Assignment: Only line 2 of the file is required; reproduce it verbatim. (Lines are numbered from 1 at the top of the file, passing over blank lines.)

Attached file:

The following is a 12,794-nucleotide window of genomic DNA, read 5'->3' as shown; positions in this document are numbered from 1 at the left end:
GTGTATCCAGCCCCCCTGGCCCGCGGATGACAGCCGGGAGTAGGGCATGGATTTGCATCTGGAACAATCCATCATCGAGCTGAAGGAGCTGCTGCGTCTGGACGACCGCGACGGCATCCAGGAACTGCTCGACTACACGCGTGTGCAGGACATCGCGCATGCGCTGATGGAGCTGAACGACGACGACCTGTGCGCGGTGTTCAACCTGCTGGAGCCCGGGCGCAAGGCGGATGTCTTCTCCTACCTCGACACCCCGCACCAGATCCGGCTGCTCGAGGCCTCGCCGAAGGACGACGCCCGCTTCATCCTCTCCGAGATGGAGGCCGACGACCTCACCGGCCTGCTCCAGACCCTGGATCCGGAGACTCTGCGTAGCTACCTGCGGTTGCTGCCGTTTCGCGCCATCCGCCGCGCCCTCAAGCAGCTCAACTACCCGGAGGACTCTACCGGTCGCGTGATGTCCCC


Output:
GTGTATCCAGCCCCCCTGGCCCGCGGATGACAGCCGGGAGTAGGGCATGGATTTGCATCTGGAACAATCCATCATCGAGCTGAAGGAGCTGCTGCGTCTGGACGACCGCGACGGCATCCAGGAACTGCTCGACTACACGCGTGTGCAGGACATCGCGCATGCGCTGATGGAGCTGAACGACGACGACCTGTGCGCGGTGTTCAACCTGCTGGAGCCCGGGCGCAAGGCGGATGTCTTCTCCTACCTCGACACCCCGCACCAGATCCGGCTGCTCGAGGCCTCGCCGAAGGACGACGCCCGCTTCATCCTCTCCGAGATGGAGGCCGACGACCTCACCGGCCTGCTCCAGACCCTGGATCCGGAGACTCTGCGTAGCTACCTGCGGTTGCTGCCGTTTCGCGCCATCCGCCGCGCCCTCAAGCAGCTCAACTACCCGGAGGACTCTACCGGTCGCGTGATGTCCCC